Holding my infant son to soothe him at 3 a.m. today, I thought about how important the touch of another human is. It helps us feel safe and loved and cared about and connected. And not just when we’re teeny. The feel of my son’s chest rising and falling with his breath soothed me as well, in this grim time.
No wonder this social isolation feels so terrible. Without touch, we really feel alone.
Of course, once we’re past a certain age, sex enters the picture as a form of touch that has the power to make us feel amazing in all sorts of ways. Having sex gives many of us the feeling that we’re attractive, desired, even valuable. And those feelings are pretty awesome.
While this is true for people of all genders and sexual orientations, I often hear from my gay male therapy clients in particular how important sex is to their identity. This makes sense. We’re a group that is defined by and organized largely around our erotic and affectional preference. Much of gay culture encourages the message that to be a successful gay man, we should be sexually desirable, open to sex, and have frequent conquests. I’d also posit that many gay men have grown up feeling defective because of their sexual attractions. Sex and its companion feeling of being desired can soothe this wound.
So my heart has been going out to some of my gay male therapy clients this week as I listen to their descriptions of how they’re struggling not to have sex in the current coronavirus situation. “I have to keep hooking up or I won’t feel good about myself,” one man told me. “I’ve had sex a few times this past week, but only with guys I know and they didn’t have any symptoms,” said another. “Hooking up is what I do for fun,” said a third. “I don’t know what else to do in my free time.”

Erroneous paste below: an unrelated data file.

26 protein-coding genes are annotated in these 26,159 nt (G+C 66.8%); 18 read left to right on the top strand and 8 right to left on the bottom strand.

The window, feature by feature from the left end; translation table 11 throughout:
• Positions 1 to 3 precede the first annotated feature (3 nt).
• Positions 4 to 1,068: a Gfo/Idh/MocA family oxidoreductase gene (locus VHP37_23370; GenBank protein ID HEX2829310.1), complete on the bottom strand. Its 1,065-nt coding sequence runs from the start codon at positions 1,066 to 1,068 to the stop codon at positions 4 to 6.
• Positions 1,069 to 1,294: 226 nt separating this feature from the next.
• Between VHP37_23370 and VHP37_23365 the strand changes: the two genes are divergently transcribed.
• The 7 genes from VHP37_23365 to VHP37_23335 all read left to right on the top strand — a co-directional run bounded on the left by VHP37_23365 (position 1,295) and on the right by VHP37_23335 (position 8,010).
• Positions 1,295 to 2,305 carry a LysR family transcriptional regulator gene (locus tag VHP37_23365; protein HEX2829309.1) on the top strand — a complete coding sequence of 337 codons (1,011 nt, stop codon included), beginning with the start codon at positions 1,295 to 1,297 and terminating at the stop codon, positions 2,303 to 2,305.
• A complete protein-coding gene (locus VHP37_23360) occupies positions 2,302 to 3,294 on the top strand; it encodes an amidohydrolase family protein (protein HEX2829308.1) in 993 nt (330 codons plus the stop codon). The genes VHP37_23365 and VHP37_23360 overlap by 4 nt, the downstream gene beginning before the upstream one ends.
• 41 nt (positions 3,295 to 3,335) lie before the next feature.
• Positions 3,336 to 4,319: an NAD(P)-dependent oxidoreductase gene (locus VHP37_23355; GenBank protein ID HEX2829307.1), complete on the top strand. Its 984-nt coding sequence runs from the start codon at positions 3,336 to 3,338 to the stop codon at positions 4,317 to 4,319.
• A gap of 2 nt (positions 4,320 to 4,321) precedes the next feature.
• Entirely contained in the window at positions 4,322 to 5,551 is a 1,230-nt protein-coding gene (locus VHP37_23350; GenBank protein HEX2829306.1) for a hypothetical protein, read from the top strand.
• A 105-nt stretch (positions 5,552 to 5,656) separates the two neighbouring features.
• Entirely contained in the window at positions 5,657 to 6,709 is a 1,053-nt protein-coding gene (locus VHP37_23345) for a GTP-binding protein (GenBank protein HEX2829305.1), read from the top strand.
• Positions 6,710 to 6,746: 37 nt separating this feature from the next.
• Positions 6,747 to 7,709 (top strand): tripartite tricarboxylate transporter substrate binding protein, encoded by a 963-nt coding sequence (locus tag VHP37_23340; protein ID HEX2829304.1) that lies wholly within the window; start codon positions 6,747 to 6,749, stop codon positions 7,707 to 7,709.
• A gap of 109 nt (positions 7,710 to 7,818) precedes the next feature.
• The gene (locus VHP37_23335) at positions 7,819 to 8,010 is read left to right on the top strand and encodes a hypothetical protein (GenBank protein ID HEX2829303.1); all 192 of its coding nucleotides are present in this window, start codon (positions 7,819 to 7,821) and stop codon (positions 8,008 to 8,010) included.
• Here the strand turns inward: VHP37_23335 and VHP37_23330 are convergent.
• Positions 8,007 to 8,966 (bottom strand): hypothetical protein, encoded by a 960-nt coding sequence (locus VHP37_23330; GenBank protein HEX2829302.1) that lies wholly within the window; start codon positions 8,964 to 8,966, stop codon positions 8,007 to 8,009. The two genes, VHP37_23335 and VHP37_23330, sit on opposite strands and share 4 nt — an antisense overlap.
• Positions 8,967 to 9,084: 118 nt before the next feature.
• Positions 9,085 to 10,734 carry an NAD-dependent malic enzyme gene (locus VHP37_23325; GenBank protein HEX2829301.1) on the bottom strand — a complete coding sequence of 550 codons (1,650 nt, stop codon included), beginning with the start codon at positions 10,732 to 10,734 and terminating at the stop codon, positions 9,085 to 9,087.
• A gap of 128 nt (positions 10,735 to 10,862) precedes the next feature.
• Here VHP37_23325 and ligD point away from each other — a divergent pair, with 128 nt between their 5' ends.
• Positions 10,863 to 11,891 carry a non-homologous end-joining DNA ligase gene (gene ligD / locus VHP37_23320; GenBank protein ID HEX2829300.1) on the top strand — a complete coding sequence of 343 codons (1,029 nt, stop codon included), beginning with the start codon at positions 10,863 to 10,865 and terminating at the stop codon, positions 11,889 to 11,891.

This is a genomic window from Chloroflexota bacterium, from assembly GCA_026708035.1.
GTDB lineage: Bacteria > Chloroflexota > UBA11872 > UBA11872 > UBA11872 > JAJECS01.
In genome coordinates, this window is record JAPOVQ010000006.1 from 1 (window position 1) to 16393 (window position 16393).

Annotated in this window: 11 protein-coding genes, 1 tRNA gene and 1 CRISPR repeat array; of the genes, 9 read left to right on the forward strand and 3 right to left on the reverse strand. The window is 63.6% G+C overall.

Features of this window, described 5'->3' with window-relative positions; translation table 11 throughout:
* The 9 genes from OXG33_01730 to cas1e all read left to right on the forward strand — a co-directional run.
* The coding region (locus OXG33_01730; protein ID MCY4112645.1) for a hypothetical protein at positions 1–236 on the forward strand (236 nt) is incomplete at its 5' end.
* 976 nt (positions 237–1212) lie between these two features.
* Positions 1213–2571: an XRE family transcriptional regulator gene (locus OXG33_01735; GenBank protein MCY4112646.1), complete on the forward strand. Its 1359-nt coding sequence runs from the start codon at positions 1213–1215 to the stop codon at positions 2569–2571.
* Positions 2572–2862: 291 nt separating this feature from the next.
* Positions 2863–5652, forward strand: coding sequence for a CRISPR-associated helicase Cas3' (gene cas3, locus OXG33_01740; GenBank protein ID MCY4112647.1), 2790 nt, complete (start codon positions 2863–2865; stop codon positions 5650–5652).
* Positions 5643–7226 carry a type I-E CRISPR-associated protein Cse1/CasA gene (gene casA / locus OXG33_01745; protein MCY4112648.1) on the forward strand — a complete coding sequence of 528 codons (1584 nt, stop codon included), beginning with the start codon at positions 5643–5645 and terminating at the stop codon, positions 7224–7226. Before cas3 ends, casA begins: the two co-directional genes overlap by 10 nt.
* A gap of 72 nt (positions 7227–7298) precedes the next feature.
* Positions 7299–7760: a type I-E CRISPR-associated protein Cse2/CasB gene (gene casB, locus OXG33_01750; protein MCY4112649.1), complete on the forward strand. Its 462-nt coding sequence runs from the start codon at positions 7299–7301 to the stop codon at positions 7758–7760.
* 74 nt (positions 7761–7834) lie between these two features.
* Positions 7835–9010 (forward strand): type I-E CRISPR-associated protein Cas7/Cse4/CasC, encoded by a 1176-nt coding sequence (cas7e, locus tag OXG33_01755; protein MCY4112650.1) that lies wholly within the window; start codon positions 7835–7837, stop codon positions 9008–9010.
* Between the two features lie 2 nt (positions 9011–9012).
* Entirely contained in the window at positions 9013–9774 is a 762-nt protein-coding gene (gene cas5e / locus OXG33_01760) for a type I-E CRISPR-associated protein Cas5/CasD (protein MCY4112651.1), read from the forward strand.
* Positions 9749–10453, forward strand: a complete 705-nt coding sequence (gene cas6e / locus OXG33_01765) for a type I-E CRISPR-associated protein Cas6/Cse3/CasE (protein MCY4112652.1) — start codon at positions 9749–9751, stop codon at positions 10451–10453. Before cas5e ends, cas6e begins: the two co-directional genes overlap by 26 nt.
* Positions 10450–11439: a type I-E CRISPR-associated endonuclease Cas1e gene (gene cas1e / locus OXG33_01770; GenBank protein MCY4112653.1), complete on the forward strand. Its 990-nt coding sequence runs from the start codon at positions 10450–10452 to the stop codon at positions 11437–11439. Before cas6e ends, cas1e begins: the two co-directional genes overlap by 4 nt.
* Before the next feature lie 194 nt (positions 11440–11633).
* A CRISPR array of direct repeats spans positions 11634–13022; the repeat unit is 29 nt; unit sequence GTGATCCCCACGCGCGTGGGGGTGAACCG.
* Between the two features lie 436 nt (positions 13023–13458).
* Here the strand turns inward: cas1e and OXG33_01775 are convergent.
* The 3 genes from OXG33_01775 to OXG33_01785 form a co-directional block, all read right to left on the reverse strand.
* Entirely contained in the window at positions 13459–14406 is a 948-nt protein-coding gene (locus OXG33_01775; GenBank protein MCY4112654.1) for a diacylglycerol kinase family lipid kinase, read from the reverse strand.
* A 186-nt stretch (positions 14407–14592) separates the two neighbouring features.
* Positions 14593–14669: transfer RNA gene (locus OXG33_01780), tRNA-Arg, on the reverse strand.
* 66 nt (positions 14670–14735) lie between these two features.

Well, now is the time to learn. It is not worth impairing our health or losing our lives for sex.
Taking a risk with your health is not actually a route to feeling good about yourself or improving self-esteem. Sadly, it is likely to reinforce the belief that you aren’t worth much.
What to do instead? It is for each of us to discover what else we care about, to look for what intrinsic value we have other than our attractiveness as sexual partners, to find additional ways to connect with others and to respect ourselves.
And just as we have had to struggle against the larger society telling us who we should be and how we should act, some of us may want to challenge ourselves to transcend the expectation that as gay men we “should” always be interested in and ready for a hookup.
Expectations and shoulds can be restrictive. When we decide for ourselves how we want to behave, we have a lot more power over our own lives.
Don’t get me wrong—I’m certainly not “sex-negative.” I’m just concerned that many of us are now putting our lives at risk to keep hooking up.
My bottom line: This awful crisis is giving us an opportunity to keep our pants zipped and discover some other ways of taking care of ourselves that don’t endanger our health and our lives. And when we behave in ways that are respectful of ourselves, our self-respect increases.
Hoping all of us get through this!
Michael Radkowsky, Psy.D. is a licensed psychologist who works with gay individuals and couples. Reach him via michaelradkowsky.com.